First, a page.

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Letters to the Editor

Letter to the editor

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Eradication of Polio

In the turmoil of terrorism, we have almost sidelined almost all other societal issues. Admittedly, it’s a healthy sign for a secure future, yet we are ignoring another fatal monster i.e. polio. Recently, I got through a report and I was shocked to know that the polio has affected 300 children this year — a record after 1998. More shameful is the fact that in the whole world, there are only three countries — Pakistan, Nigeria and Afghanistan — where polio is still a colossal threat. Even the developing countries like Bangladesh and Sri Lanka are now polio-free. The fact is that there isn’t any consolidated strategy to eradicate this crippling disease.
Through the pages of JWT, I urge the Prime Minister, all CMs, civil society and especially ulema to play their due role in the eradication of polio.

Abdul Khaliq Gurginarri (Hub, Balochistan)

Revamping the Agriculture Sector

Pakistan is an agricultural country and about 60% of its population is directly or indirectly dependent on this sector. This primary sector, indubitably, is the backbone of our economy. Agriculture is accorded great recognition in advanced world, but, unfortunately, situation in Pakistan is very precarious. The successive governments in Pakistan raised slogans to uplift the agriculture but the dismal condition of agriculture is a vivid example of the failure of government and other stakeholders. Recent steep fall in the price of paddy has broken the back of the small farmers.
Keeping in view the facts and figures present government must take all possible steps to mitigate the sufferings of the rice-cultivators.

Mazhar Ali Channa (Manjhi Pur, Balochistan)

Operation Zarb-e-Azb

Zarb-e-Azb means a sharp and cutting strike. Azb was the name of the sword of the Prophet Muhammad (SAWW), used by him in the battles of Badr and Uhud. Pakistan Army has launched a massive offensive to cleanse the soil of Pakistan from militants and terrorists. All Pakistanis are absolutely sure and confident that this full-fledged operation will achieve its purpose. We all pray for the success of our brave soldiers.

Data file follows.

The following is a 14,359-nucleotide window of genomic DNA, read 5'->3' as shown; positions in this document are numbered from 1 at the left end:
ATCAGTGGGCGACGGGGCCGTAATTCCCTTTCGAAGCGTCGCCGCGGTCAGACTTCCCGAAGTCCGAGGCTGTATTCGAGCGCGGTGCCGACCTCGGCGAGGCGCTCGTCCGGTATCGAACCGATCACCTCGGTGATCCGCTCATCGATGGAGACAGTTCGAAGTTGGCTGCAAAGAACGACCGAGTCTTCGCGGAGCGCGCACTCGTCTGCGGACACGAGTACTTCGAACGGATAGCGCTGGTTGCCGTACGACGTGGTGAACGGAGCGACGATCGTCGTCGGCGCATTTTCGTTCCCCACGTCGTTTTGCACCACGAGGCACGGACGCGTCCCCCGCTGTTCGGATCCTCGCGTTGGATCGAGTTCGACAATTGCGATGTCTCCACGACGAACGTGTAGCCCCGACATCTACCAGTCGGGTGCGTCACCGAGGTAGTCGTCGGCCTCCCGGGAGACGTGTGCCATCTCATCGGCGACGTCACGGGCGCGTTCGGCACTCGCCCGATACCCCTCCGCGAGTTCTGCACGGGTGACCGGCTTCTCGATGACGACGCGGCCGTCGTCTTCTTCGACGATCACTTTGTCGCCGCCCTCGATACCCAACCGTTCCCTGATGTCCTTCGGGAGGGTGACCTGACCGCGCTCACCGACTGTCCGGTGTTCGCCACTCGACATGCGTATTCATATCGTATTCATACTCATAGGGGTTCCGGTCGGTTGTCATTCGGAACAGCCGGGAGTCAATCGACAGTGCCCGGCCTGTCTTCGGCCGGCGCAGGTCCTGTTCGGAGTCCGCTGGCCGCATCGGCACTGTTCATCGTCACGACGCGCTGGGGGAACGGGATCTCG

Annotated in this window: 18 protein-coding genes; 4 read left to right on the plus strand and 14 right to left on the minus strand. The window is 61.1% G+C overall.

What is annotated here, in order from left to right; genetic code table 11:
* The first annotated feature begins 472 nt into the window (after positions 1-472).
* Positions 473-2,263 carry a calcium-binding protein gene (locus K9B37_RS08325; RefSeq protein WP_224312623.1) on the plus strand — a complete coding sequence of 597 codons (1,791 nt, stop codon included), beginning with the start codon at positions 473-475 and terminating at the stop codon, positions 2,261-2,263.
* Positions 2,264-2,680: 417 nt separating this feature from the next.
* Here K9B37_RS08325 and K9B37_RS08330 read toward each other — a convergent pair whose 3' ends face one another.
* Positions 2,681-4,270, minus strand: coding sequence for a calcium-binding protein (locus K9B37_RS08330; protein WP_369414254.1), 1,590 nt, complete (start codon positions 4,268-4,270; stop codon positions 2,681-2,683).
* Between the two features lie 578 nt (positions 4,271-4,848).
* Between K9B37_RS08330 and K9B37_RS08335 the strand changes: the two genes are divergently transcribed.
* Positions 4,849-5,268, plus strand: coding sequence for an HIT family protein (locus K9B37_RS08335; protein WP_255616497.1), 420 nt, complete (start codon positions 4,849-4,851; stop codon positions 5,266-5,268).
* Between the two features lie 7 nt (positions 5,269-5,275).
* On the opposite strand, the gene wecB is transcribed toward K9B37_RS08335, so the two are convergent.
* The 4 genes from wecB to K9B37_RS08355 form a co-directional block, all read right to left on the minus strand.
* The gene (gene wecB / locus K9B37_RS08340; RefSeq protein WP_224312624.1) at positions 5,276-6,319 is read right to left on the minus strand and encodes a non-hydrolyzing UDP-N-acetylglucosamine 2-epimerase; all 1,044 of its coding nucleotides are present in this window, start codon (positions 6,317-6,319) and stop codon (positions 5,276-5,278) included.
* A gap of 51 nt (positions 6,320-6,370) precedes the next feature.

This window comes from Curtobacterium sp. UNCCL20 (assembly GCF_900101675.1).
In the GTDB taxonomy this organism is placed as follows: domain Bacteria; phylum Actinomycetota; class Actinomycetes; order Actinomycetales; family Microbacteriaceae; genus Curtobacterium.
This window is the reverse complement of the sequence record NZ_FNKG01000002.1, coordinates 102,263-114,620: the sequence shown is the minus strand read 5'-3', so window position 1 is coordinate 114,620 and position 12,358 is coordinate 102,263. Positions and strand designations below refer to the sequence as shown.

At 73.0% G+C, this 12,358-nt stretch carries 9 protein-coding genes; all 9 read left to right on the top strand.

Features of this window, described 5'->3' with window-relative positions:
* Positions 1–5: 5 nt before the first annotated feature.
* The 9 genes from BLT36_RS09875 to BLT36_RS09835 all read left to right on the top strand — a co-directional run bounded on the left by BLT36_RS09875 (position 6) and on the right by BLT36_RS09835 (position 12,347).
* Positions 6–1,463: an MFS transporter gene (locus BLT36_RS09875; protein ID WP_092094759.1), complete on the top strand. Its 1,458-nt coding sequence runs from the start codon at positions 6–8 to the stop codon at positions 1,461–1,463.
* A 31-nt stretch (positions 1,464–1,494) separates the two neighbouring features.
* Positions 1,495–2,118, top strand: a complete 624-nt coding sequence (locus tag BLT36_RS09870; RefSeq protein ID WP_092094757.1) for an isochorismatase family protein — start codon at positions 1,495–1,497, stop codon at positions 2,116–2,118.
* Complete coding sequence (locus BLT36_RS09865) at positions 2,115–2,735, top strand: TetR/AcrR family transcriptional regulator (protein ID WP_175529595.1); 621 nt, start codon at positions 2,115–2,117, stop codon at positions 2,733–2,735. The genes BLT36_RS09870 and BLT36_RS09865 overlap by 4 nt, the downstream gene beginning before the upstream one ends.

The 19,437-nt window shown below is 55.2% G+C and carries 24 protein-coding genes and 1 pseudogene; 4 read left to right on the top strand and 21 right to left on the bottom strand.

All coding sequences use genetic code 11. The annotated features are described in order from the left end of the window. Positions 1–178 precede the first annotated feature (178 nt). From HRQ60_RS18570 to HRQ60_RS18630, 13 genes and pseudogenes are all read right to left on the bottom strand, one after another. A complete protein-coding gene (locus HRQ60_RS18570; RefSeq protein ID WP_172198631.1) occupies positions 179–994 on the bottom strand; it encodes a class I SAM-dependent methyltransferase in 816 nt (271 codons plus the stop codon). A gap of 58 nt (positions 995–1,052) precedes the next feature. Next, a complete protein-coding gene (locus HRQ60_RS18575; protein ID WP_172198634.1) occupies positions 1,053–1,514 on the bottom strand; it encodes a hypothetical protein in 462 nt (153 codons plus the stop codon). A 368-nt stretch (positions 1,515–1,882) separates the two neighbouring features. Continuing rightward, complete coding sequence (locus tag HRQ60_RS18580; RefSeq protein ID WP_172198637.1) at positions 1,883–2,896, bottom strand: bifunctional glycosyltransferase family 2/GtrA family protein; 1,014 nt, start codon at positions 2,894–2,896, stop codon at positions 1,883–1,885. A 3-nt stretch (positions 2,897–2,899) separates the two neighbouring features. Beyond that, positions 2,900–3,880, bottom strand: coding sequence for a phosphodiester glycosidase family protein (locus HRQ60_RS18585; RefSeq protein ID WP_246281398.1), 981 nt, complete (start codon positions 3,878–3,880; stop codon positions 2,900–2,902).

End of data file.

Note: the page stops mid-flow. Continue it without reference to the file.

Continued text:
Abdul Basit (Khuda Bux Mirbahar, Sukkur)

Hats off to the Supreme Court

I take this opportunity to salute the Supreme Court of Pakistan for its recent judgement whereby the Court upheld the principle of fair play as enshrined in the Constitution of Pakistan 1973. The SC categorically thwarted the Sindh government’s move to bypass the Sindh Public Service Commission (SPSC) for appointments in grade 16 and above, and ordered to make all hiring through SPSC. It is believed that nearly 400 jobs of TMOs, CMOs, Doctors and Engineers in grade 16 to 18 have been filled by the government bypassing the SPSC. Nonetheless, Supreme Court must also annul the appointments made by Sindh government in last 7 years as these were a flagrant violation of articles 240, 242 and Sindh Services Rules1990.
I request the Sindh government to shun all malpractices of favouring political cronies and patronizing nepotism. The constitution and guidelines provided by the Supreme Court must be followed in letter and spirit.

Muhammad Yousif Tunio (Larkana)

Transparency in Recruitments

Through your esteemed magazine, I want to attract the attention of relevant authorities toward the state of partiality and corruption in the selection of charge nurses. Any health department is incomplete without a dutiful nurse. But, corruption in selection of charge nurses has mrked this department because through illicit means black sheeps are being recruited in hospitals which is a sheer disservice to the patients. In doing so, the hardworking nursing students remain unable to get a respectable job in government sector.
I request those at the helm that they must make this system fair and corruption-free by bringing the whole recruitment process under NTS or any other unbiased institution.

Saba Sarwar

Doctors in the Civil Service

It has been witnessed in recent years that more and more doctors are being attracted by the charm of civil service and they are increasingly appearing in CSS exam every year. Doctors belong to a noble profession and are among the most respected people in our country. But, in a sheer disregard to the nobility of their medical education, they abandon this profession to become a bureaucrat. From the recent trend, it can be expected that we will soon be having more MBBS bureaucrats than the qualified doctors in hospitals. FPSC should amend its rules so that such brilliant people do not let their education and training go waste.

Sadam Buzdar (University of the Punjab, Lahore)

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